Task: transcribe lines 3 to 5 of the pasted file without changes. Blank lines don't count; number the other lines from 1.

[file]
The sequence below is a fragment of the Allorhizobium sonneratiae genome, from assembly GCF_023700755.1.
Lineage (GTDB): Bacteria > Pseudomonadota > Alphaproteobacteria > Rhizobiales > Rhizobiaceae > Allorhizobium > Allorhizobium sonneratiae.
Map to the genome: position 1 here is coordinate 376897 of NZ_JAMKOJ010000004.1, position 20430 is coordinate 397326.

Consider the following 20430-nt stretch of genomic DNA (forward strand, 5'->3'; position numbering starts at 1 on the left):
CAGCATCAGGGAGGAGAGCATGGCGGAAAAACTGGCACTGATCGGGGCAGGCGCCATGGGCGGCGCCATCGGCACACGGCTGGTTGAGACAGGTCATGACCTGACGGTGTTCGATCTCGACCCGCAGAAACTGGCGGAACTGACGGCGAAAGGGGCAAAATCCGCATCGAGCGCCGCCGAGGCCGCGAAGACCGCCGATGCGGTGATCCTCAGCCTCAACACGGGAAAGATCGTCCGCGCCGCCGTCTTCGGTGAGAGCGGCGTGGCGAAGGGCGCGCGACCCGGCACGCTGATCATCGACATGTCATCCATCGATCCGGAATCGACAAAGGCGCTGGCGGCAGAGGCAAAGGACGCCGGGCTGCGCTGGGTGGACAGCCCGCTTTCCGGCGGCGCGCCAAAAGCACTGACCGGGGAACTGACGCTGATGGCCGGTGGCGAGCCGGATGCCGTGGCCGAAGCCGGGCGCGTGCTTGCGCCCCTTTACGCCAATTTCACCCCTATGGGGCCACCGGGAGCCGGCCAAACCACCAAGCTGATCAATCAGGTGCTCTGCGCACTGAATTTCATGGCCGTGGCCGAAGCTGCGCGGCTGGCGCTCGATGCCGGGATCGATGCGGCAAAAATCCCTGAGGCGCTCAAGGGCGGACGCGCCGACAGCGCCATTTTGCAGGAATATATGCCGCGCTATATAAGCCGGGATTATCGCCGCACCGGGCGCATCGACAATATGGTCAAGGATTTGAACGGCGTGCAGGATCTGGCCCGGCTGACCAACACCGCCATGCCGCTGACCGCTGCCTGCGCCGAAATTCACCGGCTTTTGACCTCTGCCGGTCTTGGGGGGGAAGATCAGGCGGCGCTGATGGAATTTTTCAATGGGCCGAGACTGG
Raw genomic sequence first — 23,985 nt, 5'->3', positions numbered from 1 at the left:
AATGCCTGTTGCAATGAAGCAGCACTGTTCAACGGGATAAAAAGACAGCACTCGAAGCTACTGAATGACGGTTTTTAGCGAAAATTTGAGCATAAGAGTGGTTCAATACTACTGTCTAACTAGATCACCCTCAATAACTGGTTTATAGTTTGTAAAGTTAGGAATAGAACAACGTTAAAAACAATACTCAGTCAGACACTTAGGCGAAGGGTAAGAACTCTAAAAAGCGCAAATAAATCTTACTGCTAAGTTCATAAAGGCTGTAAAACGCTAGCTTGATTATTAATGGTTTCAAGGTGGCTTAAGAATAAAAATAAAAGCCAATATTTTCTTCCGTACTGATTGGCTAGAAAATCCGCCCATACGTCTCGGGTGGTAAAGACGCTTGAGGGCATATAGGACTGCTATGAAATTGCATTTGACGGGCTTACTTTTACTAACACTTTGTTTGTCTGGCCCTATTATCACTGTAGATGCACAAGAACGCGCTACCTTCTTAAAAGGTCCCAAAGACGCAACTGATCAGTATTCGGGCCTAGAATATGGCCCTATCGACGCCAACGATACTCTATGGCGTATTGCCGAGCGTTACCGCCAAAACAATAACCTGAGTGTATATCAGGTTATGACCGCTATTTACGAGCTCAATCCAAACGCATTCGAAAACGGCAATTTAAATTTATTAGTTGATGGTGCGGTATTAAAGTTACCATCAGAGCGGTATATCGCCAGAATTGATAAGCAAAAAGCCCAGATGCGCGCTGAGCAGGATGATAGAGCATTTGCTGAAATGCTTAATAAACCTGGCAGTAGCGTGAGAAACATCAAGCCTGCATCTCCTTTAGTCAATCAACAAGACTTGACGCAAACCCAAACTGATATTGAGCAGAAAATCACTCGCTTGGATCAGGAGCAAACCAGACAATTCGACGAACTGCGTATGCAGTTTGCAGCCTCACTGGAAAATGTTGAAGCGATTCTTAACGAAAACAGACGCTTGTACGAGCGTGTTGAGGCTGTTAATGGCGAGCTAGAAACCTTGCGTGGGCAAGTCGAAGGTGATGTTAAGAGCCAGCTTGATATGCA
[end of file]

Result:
Map to the genome: position 1 here is coordinate 376897 of NZ_JAMKOJ010000004.1, position 20430 is coordinate 397326.

Consider the following 20430-nt stretch of genomic DNA (forward strand, 5'->3'; position numbering starts at 1 on the left):
CAGCATCAGGGAGGAGAGCATGGCGGAAAAACTGGCACTGATCGGGGCAGGCGCCATGGGCGGCGCCATCGGCACACGGCTGGTTGAGACAGGTCATGACCTGACGGTGTTCGATCTCGACCCGCAGAAACTGGCGGAACTGACGGCGAAAGGGGCAAAATCCGCATCGAGCGCCGCCGAGGCCGCGAAGACCGCCGATGCGGTGATCCTCAGCCTCAACACGGGAAAGATCGTCCGCGCCGCCGTCTTCGGTGAGAGCGGCGTGGCGAAGGGCGCGCGACCCGGCACGCTGATCATCGACATGTCATCCATCGATCCGGAATCGACAAAGGCGCTGGCGGCAGAGGCAAAGGACGCCGGGCTGCGCTGGGTGGACAGCCCGCTTTCCGGCGGCGCGCCAAAAGCACTGACCGGGGAACTGACGCTGATGGCCGGTGGCGAGCCGGATGCCGTGGCCGAAGCCGGGCGCGTGCTTGCGCCCCTTTACGCCAATTTCACCCCTATGGGGCCACCGGGAGCCGGCCAAACCACCAAGCTGATCAATCAGGTGCTCTGCGCACTGAATTTCATGGCCGTGGCCGAAGCTGCGCGGCTGGCGCTCGATGCCGGGATCGATGCGGCAAAAATCCCTGAGGCGCTCAAGGGCGGACGCGCCGACAGCGCCATTTTGCAGGAATATATGCCGCGCTATATAAGCCGGGATTATCGCCGCACCGGGCGCATCGACAATATGGTCAAGGATTTGAACGGCGTGCAGGATCTGGCCCGGCTGACCAACACCGCCATGCCGCTGACCGCTGCCTGCGCCGAAATTCACCGGCTTTTGACCTCTGCCGGTCTTGGGGGGGAAGATCAGGCGGCGCTGATGGAATTTTTCAATGGGCCGAGACTGG